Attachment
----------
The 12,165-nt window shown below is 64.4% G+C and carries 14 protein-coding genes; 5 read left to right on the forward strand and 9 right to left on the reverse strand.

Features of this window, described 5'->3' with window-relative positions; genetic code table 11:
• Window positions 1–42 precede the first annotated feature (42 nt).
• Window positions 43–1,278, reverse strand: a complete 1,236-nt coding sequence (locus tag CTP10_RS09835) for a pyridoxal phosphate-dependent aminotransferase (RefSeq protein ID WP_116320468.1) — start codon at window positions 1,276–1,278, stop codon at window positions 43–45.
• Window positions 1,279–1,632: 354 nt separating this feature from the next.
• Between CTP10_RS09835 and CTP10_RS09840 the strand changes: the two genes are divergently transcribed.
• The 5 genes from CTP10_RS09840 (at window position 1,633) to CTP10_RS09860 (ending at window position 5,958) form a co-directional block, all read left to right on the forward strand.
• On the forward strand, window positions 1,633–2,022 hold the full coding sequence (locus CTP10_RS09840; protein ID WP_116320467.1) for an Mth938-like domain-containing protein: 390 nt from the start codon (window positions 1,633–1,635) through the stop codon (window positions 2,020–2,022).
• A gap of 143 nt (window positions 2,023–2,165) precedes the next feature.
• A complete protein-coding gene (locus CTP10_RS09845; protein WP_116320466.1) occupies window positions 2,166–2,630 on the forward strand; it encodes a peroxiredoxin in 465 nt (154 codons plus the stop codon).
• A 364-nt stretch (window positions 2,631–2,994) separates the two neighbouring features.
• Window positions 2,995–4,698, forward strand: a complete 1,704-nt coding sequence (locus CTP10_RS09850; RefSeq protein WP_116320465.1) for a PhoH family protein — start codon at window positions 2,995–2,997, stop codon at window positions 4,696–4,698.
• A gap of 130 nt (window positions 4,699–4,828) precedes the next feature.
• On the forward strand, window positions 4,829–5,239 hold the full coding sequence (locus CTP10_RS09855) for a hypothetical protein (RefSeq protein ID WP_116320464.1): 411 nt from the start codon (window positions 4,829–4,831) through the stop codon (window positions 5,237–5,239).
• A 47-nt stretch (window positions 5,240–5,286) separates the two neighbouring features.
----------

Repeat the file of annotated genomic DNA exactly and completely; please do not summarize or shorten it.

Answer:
The 12,165-nt window shown below is 64.4% G+C and carries 14 protein-coding genes; 5 read left to right on the forward strand and 9 right to left on the reverse strand.

Features of this window, described 5'->3' with window-relative positions; genetic code table 11:
• Window positions 1–42 precede the first annotated feature (42 nt).
• Window positions 43–1,278, reverse strand: a complete 1,236-nt coding sequence (locus tag CTP10_RS09835) for a pyridoxal phosphate-dependent aminotransferase (RefSeq protein ID WP_116320468.1) — start codon at window positions 1,276–1,278, stop codon at window positions 43–45.
• Window positions 1,279–1,632: 354 nt separating this feature from the next.
• Between CTP10_RS09835 and CTP10_RS09840 the strand changes: the two genes are divergently transcribed.
• The 5 genes from CTP10_RS09840 (at window position 1,633) to CTP10_RS09860 (ending at window position 5,958) form a co-directional block, all read left to right on the forward strand.
• On the forward strand, window positions 1,633–2,022 hold the full coding sequence (locus CTP10_RS09840; protein ID WP_116320467.1) for an Mth938-like domain-containing protein: 390 nt from the start codon (window positions 1,633–1,635) through the stop codon (window positions 2,020–2,022).
• A gap of 143 nt (window positions 2,023–2,165) precedes the next feature.
• A complete protein-coding gene (locus CTP10_RS09845; protein WP_116320466.1) occupies window positions 2,166–2,630 on the forward strand; it encodes a peroxiredoxin in 465 nt (154 codons plus the stop codon).
• A 364-nt stretch (window positions 2,631–2,994) separates the two neighbouring features.
• Window positions 2,995–4,698, forward strand: a complete 1,704-nt coding sequence (locus CTP10_RS09850; RefSeq protein WP_116320465.1) for a PhoH family protein — start codon at window positions 2,995–2,997, stop codon at window positions 4,696–4,698.
• A gap of 130 nt (window positions 4,699–4,828) precedes the next feature.
• On the forward strand, window positions 4,829–5,239 hold the full coding sequence (locus CTP10_RS09855) for a hypothetical protein (RefSeq protein ID WP_116320464.1): 411 nt from the start codon (window positions 4,829–4,831) through the stop codon (window positions 5,237–5,239).
• A 47-nt stretch (window positions 5,240–5,286) separates the two neighbouring features.